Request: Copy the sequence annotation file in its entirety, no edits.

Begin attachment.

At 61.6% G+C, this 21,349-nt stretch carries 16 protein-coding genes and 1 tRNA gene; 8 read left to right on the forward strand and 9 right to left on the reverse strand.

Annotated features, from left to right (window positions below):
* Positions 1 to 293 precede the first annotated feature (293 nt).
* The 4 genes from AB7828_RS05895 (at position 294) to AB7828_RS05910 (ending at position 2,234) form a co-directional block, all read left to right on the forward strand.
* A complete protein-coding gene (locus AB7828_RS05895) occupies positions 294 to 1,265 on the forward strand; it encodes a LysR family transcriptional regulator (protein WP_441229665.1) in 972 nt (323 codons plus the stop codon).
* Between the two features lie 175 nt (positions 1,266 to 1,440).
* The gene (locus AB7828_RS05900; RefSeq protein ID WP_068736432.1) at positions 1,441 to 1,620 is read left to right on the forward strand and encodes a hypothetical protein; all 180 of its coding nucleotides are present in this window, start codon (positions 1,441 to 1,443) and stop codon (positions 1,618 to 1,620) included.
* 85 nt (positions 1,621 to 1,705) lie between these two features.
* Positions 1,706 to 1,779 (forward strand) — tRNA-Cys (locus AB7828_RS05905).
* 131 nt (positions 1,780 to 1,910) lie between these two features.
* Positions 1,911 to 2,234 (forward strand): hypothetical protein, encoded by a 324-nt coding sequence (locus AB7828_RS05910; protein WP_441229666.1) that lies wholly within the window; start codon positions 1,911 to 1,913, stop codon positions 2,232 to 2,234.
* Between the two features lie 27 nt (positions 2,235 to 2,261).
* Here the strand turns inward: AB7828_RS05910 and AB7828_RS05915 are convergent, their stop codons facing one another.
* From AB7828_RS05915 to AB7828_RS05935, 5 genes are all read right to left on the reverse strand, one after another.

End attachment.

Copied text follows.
At 61.6% G+C, this 21,349-nt stretch carries 16 protein-coding genes and 1 tRNA gene; 8 read left to right on the forward strand and 9 right to left on the reverse strand.

Annotated features, from left to right (window positions below):
* Positions 1 to 293 precede the first annotated feature (293 nt).
* The 4 genes from AB7828_RS05895 (at position 294) to AB7828_RS05910 (ending at position 2,234) form a co-directional block, all read left to right on the forward strand.
* A complete protein-coding gene (locus AB7828_RS05895) occupies positions 294 to 1,265 on the forward strand; it encodes a LysR family transcriptional regulator (protein WP_441229665.1) in 972 nt (323 codons plus the stop codon).
* Between the two features lie 175 nt (positions 1,266 to 1,440).
* The gene (locus AB7828_RS05900; RefSeq protein ID WP_068736432.1) at positions 1,441 to 1,620 is read left to right on the forward strand and encodes a hypothetical protein; all 180 of its coding nucleotides are present in this window, start codon (positions 1,441 to 1,443) and stop codon (positions 1,618 to 1,620) included.
* 85 nt (positions 1,621 to 1,705) lie between these two features.
* Positions 1,706 to 1,779 (forward strand) — tRNA-Cys (locus AB7828_RS05905).
* 131 nt (positions 1,780 to 1,910) lie between these two features.
* Positions 1,911 to 2,234 (forward strand): hypothetical protein, encoded by a 324-nt coding sequence (locus AB7828_RS05910; protein WP_441229666.1) that lies wholly within the window; start codon positions 1,911 to 1,913, stop codon positions 2,232 to 2,234.
* Between the two features lie 27 nt (positions 2,235 to 2,261).
* Here the strand turns inward: AB7828_RS05910 and AB7828_RS05915 are convergent, their stop codons facing one another.
* From AB7828_RS05915 to AB7828_RS05935, 5 genes are all read right to left on the reverse strand, one after another.